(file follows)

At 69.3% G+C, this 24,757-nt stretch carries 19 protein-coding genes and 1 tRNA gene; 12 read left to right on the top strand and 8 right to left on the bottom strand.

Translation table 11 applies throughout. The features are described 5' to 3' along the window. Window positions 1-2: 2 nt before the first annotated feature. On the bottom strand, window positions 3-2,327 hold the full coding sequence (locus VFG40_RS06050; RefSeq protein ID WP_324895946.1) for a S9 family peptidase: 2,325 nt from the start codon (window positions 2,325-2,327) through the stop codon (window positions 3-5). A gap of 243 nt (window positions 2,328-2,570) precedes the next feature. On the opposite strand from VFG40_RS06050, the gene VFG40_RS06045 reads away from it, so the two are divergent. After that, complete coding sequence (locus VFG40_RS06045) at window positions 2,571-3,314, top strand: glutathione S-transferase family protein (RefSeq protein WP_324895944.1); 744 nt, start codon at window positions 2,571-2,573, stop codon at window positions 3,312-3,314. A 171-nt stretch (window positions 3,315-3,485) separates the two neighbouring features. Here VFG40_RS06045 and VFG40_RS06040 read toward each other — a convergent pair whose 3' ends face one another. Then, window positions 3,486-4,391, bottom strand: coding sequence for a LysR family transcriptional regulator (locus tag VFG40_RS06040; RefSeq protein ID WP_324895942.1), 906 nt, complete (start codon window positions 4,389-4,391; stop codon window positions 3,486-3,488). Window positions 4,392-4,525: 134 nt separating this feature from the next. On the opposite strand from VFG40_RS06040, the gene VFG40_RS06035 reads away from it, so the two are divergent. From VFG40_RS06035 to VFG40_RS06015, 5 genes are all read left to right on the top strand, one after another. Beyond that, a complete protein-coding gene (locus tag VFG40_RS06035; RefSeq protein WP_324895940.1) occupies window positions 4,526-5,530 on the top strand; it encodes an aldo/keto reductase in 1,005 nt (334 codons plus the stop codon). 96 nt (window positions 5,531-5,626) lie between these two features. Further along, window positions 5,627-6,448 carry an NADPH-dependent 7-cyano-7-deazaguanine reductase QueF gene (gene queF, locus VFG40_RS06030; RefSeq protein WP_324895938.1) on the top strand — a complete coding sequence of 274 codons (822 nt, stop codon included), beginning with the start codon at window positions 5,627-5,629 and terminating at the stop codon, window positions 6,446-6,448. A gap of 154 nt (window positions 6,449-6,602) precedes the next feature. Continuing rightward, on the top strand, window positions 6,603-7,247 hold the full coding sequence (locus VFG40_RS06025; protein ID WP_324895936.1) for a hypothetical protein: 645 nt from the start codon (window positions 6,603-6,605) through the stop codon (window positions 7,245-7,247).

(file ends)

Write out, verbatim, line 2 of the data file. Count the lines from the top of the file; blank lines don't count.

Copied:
Translation table 11 applies throughout. The features are described 5' to 3' along the window. Window positions 1-2: 2 nt before the first annotated feature. On the bottom strand, window positions 3-2,327 hold the full coding sequence (locus VFG40_RS06050; RefSeq protein ID WP_324895946.1) for a S9 family peptidase: 2,325 nt from the start codon (window positions 2,325-2,327) through the stop codon (window positions 3-5). A gap of 243 nt (window positions 2,328-2,570) precedes the next feature. On the opposite strand from VFG40_RS06050, the gene VFG40_RS06045 reads away from it, so the two are divergent. After that, complete coding sequence (locus VFG40_RS06045) at window positions 2,571-3,314, top strand: glutathione S-transferase family protein (RefSeq protein WP_324895944.1); 744 nt, start codon at window positions 2,571-2,573, stop codon at window positions 3,312-3,314. A 171-nt stretch (window positions 3,315-3,485) separates the two neighbouring features. Here VFG40_RS06045 and VFG40_RS06040 read toward each other — a convergent pair whose 3' ends face one another. Then, window positions 3,486-4,391, bottom strand: coding sequence for a LysR family transcriptional regulator (locus tag VFG40_RS06040; RefSeq protein ID WP_324895942.1), 906 nt, complete (start codon window positions 4,389-4,391; stop codon window positions 3,486-3,488). Window positions 4,392-4,525: 134 nt separating this feature from the next. On the opposite strand from VFG40_RS06040, the gene VFG40_RS06035 reads away from it, so the two are divergent. From VFG40_RS06035 to VFG40_RS06015, 5 genes are all read left to right on the top strand, one after another. Beyond that, a complete protein-coding gene (locus tag VFG40_RS06035; RefSeq protein WP_324895940.1) occupies window positions 4,526-5,530 on the top strand; it encodes an aldo/keto reductase in 1,005 nt (334 codons plus the stop codon). 96 nt (window positions 5,531-5,626) lie between these two features. Further along, window positions 5,627-6,448 carry an NADPH-dependent 7-cyano-7-deazaguanine reductase QueF gene (gene queF, locus VFG40_RS06030; RefSeq protein WP_324895938.1) on the top strand — a complete coding sequence of 274 codons (822 nt, stop codon included), beginning with the start codon at window positions 5,627-5,629 and terminating at the stop codon, window positions 6,446-6,448. A gap of 154 nt (window positions 6,449-6,602) precedes the next feature. Continuing rightward, on the top strand, window positions 6,603-7,247 hold the full coding sequence (locus VFG40_RS06025; protein ID WP_324895936.1) for a hypothetical protein: 645 nt from the start codon (window positions 6,603-6,605) through the stop codon (window positions 7,245-7,247).